were based on the view that the "sole
remaining function of Congress is to
ratify by unanimous vote whatever
-wish is born anywhere at any time
in the whole vast structure of the
executive branch of governmen down
to the last whim of any and every
administrative official."
(In New York, Dr. Frank King-
dom, president of the Union for
Democratic Action, denied that the
Union was a Communist Front or-
ganization or sought to obliterate
Congress. "Both charges, he said,
were "unadulterated lies." He said
his group wanted a Congress that
would win the.war and was opposed
to "appeasers, anti-Democrats, anti-
semites and all the paid agents of
reaction.")
The Dies Committee asserted that
Time Magazine had been "drawn
sucker-fashion" into what it termed
the "movement to alter our 'form of
government."

t

The CrackerBarrel
By Mike Dann
Daily Sports Editor

Kipke, Former Michigan Coach,
Seeks CPT Enlistments He
Lieutenanti Commander Harry d i
Lieut nant Comm nder Harr will be enlisted in the Naval Rese
Kipke, Naval Procurement Officer, class V-1 or V-5, bn inactive dut
formerly University vai'sity football The course consists of 45 hour
coach, will return to the campus to- flight at the Ann Arbor Airport
morrow to aid in the enlistment 72 hours of University ground sel
drive for the University unit of the The course will take 16 weeks
Civilian Pilot Training Program. work.
Commander Kipke, All-American Applicants must be between
halfback here in 1923, was head ages of 18 and 26, in good phys

0 The Strange Case Of I"fer

DON WEST
* * *
Declaring that war activity will
highlight the summer program of the
Union Student Offices, Donald C.
West, '43, president of the Michigan
Union, yesterday announced its sum-.
mer policies.
Among the projects which will re-
ceive special emphasis according to
the policy statement are the blood
bank, service information bulletin
boards, communication with Michi-
gan men in the services, and estab-
lishment of non-credit courses in
first aid and other wartime subjects,
Other ainounced policies include
full cooperation with the Student
War Board, the Bomber-Scholarship
Fund, the Michigan League and the
IFC.
West stressed that the, Union's
central purpose is to serve as the
center of activity for Michigan men
and urged that all men students se-
cure the rights of membership
through formal registration at the
Student Offices.

# H-IE BIG QUESTION in the minds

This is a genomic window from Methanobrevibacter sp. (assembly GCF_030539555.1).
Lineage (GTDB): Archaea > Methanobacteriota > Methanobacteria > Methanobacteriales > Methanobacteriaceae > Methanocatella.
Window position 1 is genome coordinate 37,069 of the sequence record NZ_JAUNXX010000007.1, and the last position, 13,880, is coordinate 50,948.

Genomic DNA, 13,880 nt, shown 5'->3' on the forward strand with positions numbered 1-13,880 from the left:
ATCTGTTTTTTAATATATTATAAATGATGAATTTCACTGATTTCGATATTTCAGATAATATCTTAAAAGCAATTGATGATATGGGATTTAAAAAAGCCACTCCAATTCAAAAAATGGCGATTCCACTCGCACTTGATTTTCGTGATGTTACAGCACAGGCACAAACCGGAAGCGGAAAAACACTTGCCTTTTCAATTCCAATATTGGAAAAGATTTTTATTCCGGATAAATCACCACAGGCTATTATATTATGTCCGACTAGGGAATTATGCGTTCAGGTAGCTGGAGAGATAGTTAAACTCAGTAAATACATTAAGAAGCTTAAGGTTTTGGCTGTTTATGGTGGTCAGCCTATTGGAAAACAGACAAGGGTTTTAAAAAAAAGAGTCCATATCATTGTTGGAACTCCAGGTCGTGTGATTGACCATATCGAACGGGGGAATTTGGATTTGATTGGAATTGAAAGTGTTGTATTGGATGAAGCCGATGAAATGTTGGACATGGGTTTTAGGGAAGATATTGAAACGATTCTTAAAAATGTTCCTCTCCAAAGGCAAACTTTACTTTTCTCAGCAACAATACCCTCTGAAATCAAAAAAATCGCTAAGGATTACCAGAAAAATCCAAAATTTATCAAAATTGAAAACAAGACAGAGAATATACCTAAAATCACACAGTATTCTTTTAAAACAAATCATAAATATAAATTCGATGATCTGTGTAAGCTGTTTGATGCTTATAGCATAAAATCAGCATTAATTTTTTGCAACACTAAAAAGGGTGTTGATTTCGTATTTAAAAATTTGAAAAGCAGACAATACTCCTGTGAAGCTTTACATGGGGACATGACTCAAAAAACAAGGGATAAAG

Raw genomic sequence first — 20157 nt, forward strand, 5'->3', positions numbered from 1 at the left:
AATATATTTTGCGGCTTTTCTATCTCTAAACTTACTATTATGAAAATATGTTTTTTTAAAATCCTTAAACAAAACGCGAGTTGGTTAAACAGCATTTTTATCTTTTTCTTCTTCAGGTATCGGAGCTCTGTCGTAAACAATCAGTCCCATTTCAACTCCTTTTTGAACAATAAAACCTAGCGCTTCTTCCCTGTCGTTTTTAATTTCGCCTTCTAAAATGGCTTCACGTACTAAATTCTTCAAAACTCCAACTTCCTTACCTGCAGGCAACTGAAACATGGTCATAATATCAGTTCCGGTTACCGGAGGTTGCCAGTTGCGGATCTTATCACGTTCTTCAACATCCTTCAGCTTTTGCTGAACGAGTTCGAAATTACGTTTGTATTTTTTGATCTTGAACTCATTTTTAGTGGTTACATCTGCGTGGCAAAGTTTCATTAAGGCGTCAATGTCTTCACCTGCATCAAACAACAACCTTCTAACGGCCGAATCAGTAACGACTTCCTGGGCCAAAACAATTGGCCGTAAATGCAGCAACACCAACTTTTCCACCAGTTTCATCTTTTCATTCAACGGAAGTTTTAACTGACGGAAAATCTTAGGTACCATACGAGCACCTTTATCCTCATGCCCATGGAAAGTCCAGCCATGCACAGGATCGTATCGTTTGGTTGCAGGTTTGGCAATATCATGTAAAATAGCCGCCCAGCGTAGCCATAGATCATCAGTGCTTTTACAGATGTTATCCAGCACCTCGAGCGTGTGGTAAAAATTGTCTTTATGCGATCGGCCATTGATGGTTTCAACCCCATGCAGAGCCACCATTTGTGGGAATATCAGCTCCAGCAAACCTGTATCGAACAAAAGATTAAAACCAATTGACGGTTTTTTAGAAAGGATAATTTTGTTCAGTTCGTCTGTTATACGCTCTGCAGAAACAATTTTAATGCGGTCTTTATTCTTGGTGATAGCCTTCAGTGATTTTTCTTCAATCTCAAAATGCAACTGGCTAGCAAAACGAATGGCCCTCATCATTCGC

of all Wolverine track fans is
"What's wrong with Bob Ufer?"
Up to the beginning of this year's
outdoor season the bespectacled jun-
ior was being called Michigan's great-
est runner because of his brilliarlt
performances in the indoor meets. He
had cracked the national 440 yard
record and appeared to be getting
better all the time.
But contrary to predictions Ufer
failed to hit his stride in the out-
door competition. He not only
failed to win his events but time
and again finished a race without#
scoring any points. In the Con-
ference meet, the Big Ten-Pacific
Coast Meet, and the NCAA meet,
it was the same story-Ufer just
didn't have what it takes to win.
Some people might say that the
competition was tough. But after
all Ufer was the greatest. If he were
running as he once ran, he would
have taken at least some of thse
races.
Other fans are quick to point out
the time old cry that, Ufer just wasn't
trying. But this is also unfounded.
According to his coach, Ken Doherty,
and the men on the team Bob is giv-
ing everything he has each time he
runs.
Then what is the reason for Ufer's
fall from the highest rungs of the
track world?
Your columnist can't say definite-
ly. Nor can any one else. One can
only speculate.
QHORTLY BEFORE the Big Ten
outdoor meet Ufer suffered a leg
injury and failed to hit his stride.
From then until now, even though his
leg has healed, he is still not him-
self.
Therefore because Ufer is phys-
ically all right and because he js
out there trying his best to win, one

Major League Standings:
Novikoff PaCes Cubs To Win
Over Phils- Tigers Beaten, 6-2